The patients' average age was 53 years. Forty-two of them were men.

Eleven patients had NDEs, but there was no common link between these cases in terms of age, sex, level of education, religious belief, fear of death, time to recovery or the drugs that were administered to resuscitate them.

Instead, a common association was high levels of CO2 in the blood and, to a lesser degree, of potassium.

Further work is needed to confirm the findings among a larger sample of patients, say the authors, led by Zalika Klemenc-Ketis of the University of Maribor.

Having an NDE can be a life-changing experience, so understanding its causes is important for heart-attack survivors, they say.

. . .
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Old 2010-04-08, 02:09   #51
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I tried to find that article. Went to the journal website, searched for the authors' names, the article title, etc... but couldn't find it. Can someone who has more luck and patience than me try to find a link to it?

Quote:
...we find that no supernatural cause is necessary to explain them
Of course not. Firstly, because it is very hard to prove the necessity of an explanation. Secondarily (at least in my view), an after-life is not super-natural.
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Old 2010-04-08, 04:04   #52
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Quote:
Originally Posted by Zeta-Flux View Post
Quote:
Originally Posted by cheesehead View Post
...we find that no supernatural cause is necessary to explain them
Of course not. Firstly, because it is very hard to prove the necessity of an explanation. Secondarily (at least in my view), an after-life is not super-natural.
But the antecedent of "them" is near-death experiences, not after-life.

I posted about NDEs in this thread because "some folks think the reported perceptions of people who have had a NDE are indicative of life after death", so there is a logical link (and I couldn't find any other more suitable existing thread). Insofar as it is possible to explain NDEs by natural causes without any reference to after-life, NDEs are not indicative of life after death.

As to whether "an after-life is not super-natural", can you provide or point to any objective evidence to support a claim that an after-life exists as anything other than thoughts in human minds?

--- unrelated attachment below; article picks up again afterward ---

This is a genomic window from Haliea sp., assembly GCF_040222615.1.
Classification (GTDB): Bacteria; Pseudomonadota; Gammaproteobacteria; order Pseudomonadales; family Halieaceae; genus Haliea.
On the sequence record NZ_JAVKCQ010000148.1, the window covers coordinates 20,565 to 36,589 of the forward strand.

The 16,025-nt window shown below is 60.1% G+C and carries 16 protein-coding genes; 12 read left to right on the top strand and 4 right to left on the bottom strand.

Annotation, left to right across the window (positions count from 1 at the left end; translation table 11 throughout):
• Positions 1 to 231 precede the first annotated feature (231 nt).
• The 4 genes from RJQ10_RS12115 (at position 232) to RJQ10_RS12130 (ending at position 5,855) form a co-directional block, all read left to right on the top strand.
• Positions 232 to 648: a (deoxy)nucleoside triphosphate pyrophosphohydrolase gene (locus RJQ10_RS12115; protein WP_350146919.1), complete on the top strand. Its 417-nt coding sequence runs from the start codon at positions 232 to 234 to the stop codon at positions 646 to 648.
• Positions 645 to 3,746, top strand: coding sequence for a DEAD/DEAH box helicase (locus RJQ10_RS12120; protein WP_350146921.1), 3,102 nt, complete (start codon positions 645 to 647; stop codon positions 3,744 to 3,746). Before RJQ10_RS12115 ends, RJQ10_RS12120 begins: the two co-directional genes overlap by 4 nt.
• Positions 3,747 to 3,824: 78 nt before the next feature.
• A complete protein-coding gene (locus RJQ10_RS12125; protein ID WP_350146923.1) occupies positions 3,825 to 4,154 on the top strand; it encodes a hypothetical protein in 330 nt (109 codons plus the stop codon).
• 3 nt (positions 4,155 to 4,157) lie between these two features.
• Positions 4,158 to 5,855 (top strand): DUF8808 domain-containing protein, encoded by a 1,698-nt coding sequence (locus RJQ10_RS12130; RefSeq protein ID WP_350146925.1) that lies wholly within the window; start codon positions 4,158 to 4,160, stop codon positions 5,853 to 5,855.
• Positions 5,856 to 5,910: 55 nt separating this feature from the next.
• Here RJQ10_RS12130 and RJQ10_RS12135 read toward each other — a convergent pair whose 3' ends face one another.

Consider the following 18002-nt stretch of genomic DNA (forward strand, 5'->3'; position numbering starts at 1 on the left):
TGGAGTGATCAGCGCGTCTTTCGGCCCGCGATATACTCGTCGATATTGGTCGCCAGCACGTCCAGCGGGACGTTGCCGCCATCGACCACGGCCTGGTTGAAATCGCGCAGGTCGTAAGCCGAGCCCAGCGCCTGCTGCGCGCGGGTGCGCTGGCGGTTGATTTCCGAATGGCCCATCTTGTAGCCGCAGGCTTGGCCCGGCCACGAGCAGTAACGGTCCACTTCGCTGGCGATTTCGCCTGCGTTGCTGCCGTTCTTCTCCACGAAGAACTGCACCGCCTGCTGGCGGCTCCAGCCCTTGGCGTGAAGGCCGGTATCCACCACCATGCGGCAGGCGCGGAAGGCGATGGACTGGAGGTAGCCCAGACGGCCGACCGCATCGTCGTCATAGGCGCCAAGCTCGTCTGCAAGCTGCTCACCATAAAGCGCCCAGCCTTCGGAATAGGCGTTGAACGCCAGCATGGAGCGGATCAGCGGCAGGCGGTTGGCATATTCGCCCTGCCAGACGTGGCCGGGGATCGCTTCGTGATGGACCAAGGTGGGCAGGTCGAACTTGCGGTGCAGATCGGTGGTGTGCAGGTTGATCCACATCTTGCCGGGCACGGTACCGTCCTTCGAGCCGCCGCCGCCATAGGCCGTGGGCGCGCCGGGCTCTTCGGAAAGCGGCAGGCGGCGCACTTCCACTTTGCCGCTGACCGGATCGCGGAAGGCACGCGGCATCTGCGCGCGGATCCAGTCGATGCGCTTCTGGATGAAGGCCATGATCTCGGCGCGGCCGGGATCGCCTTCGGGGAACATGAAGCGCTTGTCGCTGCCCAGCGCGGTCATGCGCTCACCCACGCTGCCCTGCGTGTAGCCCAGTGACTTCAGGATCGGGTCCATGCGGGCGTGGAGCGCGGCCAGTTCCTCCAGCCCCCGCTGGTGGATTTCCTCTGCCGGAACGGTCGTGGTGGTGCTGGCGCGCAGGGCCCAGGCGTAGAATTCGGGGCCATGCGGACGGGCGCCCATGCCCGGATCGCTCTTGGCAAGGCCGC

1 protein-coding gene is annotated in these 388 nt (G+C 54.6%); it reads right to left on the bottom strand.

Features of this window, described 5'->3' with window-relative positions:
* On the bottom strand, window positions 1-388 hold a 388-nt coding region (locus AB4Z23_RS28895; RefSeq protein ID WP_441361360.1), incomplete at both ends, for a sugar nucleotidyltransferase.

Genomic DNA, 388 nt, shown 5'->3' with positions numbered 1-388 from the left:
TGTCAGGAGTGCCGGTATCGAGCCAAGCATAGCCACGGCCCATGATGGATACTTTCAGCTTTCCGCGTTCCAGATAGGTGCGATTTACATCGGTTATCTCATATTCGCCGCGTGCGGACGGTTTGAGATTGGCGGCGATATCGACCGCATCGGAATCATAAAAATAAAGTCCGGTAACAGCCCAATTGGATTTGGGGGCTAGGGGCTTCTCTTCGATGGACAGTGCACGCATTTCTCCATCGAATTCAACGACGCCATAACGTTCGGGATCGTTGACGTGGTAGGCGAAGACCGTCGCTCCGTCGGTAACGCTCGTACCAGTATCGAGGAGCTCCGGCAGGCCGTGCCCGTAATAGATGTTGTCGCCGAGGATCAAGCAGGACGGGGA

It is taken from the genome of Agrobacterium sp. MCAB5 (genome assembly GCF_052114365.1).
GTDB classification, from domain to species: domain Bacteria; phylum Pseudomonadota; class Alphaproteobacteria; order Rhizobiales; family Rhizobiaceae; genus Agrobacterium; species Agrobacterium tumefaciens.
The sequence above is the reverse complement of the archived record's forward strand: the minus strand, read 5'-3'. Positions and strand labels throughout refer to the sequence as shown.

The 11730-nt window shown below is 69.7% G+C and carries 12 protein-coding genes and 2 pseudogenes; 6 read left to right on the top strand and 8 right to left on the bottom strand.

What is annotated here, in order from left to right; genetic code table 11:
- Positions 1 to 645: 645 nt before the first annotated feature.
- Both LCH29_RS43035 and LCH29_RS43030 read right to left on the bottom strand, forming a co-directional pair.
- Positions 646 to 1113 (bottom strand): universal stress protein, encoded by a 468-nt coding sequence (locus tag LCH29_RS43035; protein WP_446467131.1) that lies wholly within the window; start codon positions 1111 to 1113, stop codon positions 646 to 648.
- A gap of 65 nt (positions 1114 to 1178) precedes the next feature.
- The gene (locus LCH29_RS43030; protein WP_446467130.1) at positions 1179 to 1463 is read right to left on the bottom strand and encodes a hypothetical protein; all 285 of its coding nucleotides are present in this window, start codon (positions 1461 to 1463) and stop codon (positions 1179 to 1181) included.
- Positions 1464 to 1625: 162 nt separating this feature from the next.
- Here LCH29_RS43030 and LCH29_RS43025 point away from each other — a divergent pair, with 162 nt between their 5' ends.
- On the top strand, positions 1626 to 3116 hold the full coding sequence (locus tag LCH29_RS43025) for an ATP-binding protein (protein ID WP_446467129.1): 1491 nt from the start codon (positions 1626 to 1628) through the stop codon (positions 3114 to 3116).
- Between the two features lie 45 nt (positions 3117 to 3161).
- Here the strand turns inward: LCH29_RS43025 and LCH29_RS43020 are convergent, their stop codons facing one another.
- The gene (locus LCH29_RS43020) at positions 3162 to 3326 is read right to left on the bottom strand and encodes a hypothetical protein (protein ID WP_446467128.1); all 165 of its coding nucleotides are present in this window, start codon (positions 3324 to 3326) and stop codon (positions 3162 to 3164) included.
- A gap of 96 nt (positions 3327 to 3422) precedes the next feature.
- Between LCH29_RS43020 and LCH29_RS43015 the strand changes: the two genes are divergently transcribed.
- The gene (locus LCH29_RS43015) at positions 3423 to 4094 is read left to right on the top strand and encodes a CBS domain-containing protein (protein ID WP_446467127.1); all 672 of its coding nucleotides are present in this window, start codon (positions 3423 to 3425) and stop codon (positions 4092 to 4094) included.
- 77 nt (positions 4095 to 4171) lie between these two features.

Last fiddled with by cheesehead on 2010-04-08 at 04:15
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Old 2010-04-08, 04:18   #53
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Quote:
Originally Posted by cheesehead View Post
Insofar as it is possible to explain NDEs by natural causes without any reference to after-life, NDEs are not indicative of life after death.
Well I guess we can also say that NDEs are not indicative of no life after death either. It seems to me that NDEs and LaD can be entirely separate things, with one neither proving or disproving the other.
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Old 2010-04-08, 04:32   #54
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Quote:
Originally Posted by Zeta-Flux View Post
I tried to find that article. Went to the journal website, searched for the authors' names, the article title, etc... but couldn't find it. Can someone who has more luck and patience than me try to find a link to it?
At the bottom of http://www.physorg.com/news189887148.html is:

Quote:
More information: The effect of carbon dioxide on near-death experiences in out-of-hospital cardiac arrest survivors: a prospective observational study, Zalika Klemenc-Ketis, Janko Kersnik and Stefek Grmec, Critical Care (in press), http://ccforum.com/
I presume "(in press)" means it's not yet published. But that appears to contradict
Quote:
Originally Posted by physorg.com
Researchers in Slovenia, reporting on Thursday in a peer-reviewed journal, Critical Care,
Perhaps there's some mixup in implied date.

I, too, tried the search at ccforum.com without success.
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Old 2010-04-08, 04:49   #55
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Meandering offtopic:

http://en.wikipedia.org/wiki/Shallow_water_blackout

It is interesting that our (primary) "need to breathe" is not because we need oxygen.